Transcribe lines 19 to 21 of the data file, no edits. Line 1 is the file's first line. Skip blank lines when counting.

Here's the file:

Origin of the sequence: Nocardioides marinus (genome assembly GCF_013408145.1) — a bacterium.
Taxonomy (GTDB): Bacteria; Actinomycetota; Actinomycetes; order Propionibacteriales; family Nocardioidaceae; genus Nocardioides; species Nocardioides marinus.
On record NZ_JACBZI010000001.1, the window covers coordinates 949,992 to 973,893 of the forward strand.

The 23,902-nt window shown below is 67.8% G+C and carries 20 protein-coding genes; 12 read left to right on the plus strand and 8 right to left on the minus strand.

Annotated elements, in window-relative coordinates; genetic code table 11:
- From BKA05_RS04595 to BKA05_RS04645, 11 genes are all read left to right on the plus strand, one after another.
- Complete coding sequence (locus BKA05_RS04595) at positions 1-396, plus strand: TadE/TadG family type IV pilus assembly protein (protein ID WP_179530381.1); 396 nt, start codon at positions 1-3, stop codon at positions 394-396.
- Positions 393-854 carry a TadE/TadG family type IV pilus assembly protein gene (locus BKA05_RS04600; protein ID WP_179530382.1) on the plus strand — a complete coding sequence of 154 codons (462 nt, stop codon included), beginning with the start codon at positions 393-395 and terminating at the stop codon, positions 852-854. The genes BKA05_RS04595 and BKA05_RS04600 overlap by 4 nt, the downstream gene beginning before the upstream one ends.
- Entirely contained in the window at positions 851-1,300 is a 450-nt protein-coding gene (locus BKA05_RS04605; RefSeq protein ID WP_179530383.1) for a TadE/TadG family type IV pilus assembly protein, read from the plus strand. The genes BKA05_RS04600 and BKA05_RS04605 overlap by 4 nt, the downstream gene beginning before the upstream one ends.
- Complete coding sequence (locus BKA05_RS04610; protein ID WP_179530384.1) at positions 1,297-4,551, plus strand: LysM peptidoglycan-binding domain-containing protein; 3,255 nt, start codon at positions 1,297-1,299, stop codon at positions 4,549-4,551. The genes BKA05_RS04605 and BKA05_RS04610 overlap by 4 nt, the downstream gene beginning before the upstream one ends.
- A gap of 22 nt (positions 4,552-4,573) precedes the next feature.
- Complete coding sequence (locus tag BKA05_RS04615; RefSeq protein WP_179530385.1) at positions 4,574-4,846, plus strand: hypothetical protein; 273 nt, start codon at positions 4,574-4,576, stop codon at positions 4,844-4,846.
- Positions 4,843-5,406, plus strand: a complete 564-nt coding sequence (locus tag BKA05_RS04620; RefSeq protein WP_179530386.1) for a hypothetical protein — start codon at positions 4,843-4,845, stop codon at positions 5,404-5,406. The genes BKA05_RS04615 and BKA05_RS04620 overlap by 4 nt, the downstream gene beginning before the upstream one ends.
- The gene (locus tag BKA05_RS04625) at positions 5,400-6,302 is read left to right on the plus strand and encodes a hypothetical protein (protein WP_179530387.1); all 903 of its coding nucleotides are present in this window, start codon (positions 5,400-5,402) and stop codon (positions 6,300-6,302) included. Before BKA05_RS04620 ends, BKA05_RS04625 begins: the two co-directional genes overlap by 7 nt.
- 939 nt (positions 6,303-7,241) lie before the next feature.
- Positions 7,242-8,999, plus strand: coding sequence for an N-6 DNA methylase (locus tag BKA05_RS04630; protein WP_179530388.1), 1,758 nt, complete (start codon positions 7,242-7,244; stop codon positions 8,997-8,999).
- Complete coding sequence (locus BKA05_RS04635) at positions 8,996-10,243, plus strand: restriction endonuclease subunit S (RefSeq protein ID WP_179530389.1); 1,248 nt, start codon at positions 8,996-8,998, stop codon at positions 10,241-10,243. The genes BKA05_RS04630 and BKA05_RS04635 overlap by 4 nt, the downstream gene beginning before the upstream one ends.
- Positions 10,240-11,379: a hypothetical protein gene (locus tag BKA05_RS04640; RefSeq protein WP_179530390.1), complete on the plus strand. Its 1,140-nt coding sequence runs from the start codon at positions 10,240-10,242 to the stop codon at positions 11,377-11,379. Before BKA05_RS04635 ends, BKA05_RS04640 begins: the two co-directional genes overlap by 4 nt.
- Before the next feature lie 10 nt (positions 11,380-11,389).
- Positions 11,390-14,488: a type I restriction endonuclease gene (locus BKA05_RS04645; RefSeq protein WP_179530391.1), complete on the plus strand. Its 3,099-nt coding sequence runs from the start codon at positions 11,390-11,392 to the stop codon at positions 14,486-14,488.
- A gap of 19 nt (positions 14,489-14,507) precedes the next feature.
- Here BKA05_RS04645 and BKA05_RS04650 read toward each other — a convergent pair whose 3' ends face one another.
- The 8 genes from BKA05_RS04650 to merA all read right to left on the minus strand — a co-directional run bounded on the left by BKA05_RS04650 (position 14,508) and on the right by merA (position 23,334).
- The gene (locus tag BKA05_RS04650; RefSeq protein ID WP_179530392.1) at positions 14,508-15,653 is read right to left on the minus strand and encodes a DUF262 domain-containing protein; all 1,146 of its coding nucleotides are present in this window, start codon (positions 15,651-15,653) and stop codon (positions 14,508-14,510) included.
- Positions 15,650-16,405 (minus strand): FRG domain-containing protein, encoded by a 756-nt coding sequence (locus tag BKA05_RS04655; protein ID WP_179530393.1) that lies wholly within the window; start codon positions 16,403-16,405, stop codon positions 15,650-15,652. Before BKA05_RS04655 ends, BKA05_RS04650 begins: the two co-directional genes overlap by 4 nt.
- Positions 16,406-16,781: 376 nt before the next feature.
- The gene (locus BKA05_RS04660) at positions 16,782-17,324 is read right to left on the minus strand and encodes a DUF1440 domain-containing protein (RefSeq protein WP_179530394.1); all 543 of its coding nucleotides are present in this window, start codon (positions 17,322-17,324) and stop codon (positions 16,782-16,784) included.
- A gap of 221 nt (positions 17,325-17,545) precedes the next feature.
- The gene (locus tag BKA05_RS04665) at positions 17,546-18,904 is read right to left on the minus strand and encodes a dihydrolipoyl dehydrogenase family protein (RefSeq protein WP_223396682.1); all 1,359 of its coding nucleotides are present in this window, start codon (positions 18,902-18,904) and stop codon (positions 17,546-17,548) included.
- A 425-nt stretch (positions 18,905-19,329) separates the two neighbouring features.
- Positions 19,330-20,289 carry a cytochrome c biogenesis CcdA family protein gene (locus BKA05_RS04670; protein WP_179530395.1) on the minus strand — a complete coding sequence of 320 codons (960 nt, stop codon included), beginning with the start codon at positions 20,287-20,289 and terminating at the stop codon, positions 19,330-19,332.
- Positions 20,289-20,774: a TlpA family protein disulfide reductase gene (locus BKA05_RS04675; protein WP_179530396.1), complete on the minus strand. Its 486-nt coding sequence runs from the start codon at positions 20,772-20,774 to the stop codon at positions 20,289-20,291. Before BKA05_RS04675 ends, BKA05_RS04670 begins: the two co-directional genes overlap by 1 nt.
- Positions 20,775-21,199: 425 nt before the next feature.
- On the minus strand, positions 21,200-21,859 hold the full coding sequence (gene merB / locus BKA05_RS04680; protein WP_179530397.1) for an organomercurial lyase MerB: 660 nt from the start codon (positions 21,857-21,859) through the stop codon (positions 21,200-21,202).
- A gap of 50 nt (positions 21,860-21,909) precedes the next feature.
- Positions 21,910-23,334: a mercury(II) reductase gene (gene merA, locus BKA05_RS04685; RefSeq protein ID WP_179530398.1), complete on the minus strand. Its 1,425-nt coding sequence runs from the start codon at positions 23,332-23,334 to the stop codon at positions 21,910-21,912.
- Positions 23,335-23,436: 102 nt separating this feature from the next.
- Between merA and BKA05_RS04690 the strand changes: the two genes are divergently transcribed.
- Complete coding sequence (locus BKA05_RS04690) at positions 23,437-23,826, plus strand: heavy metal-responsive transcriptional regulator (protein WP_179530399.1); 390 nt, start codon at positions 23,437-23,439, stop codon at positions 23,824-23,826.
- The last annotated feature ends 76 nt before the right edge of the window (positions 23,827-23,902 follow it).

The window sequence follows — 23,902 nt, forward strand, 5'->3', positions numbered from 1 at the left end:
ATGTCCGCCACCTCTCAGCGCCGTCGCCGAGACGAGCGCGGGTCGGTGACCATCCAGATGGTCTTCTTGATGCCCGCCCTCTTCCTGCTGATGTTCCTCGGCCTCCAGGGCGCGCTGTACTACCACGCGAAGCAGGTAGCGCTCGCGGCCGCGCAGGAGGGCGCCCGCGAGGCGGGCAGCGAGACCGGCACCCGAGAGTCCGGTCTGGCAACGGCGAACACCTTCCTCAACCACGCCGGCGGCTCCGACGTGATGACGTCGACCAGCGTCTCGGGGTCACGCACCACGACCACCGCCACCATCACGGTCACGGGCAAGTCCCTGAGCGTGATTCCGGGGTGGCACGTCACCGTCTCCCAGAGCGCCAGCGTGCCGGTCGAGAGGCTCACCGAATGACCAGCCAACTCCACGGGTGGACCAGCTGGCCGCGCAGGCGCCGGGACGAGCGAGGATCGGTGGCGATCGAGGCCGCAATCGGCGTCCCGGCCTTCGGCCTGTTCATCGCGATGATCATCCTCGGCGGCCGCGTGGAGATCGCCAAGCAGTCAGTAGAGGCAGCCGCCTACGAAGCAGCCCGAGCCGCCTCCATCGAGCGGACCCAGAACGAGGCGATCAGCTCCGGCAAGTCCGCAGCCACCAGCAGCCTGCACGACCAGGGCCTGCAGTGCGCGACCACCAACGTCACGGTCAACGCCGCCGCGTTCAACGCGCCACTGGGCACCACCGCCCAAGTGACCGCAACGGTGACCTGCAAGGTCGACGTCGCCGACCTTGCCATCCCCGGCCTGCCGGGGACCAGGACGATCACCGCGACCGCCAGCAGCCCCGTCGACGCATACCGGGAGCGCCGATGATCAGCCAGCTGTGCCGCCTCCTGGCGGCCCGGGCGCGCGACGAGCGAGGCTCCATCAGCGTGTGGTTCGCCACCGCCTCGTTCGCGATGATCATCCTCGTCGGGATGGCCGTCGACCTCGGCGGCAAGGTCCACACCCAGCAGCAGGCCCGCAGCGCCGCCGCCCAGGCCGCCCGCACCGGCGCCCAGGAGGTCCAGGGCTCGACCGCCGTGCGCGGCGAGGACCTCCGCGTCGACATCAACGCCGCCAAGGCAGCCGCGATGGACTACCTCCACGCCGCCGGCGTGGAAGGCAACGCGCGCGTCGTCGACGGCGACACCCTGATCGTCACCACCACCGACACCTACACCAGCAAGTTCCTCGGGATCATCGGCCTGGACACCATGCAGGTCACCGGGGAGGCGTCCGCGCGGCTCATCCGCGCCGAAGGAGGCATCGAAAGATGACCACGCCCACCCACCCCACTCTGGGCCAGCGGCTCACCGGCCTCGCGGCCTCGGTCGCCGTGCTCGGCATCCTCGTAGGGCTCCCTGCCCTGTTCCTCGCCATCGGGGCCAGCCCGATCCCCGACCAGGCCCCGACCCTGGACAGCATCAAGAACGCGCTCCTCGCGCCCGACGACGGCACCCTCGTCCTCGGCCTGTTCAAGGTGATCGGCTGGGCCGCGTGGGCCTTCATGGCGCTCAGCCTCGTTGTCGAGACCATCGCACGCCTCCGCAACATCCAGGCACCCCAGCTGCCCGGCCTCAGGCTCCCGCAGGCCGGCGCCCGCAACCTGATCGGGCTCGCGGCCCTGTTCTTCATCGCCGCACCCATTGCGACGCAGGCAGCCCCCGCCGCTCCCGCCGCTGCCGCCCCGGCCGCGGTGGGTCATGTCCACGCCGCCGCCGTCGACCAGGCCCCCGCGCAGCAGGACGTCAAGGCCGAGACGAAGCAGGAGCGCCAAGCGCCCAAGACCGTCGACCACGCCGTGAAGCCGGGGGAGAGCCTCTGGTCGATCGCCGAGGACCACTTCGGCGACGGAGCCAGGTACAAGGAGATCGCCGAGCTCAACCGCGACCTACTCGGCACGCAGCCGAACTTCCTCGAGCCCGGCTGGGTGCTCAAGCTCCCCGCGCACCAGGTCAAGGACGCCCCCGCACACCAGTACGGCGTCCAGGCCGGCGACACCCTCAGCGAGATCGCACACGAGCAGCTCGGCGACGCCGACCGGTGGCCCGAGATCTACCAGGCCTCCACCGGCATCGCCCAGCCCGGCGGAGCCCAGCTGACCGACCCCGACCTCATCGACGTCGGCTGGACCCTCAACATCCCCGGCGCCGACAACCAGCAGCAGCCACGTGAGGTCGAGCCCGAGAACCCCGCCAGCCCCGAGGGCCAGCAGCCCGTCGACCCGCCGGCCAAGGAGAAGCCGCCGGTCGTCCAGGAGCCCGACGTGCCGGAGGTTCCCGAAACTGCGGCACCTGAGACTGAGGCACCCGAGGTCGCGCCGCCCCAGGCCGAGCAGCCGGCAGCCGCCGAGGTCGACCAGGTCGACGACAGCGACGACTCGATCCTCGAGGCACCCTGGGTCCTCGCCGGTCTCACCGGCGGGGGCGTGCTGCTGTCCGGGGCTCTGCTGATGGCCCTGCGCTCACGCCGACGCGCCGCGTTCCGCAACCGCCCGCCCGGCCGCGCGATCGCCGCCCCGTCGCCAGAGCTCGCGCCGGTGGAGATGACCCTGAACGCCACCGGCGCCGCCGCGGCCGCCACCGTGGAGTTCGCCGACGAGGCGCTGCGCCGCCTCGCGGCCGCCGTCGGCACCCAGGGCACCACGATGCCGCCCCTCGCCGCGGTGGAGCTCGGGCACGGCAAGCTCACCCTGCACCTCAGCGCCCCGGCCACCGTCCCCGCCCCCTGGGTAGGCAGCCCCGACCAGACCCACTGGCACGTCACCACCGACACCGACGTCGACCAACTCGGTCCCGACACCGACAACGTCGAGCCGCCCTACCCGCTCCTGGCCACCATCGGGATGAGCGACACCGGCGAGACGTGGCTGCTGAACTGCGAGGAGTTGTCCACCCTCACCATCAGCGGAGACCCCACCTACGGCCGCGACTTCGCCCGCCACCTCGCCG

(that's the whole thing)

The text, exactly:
- Before the next feature lie 10 nt (positions 11,380-11,389).
- Positions 11,390-14,488: a type I restriction endonuclease gene (locus BKA05_RS04645; RefSeq protein WP_179530391.1), complete on the plus strand. Its 3,099-nt coding sequence runs from the start codon at positions 11,390-11,392 to the stop codon at positions 14,486-14,488.
- A gap of 19 nt (positions 14,489-14,507) precedes the next feature.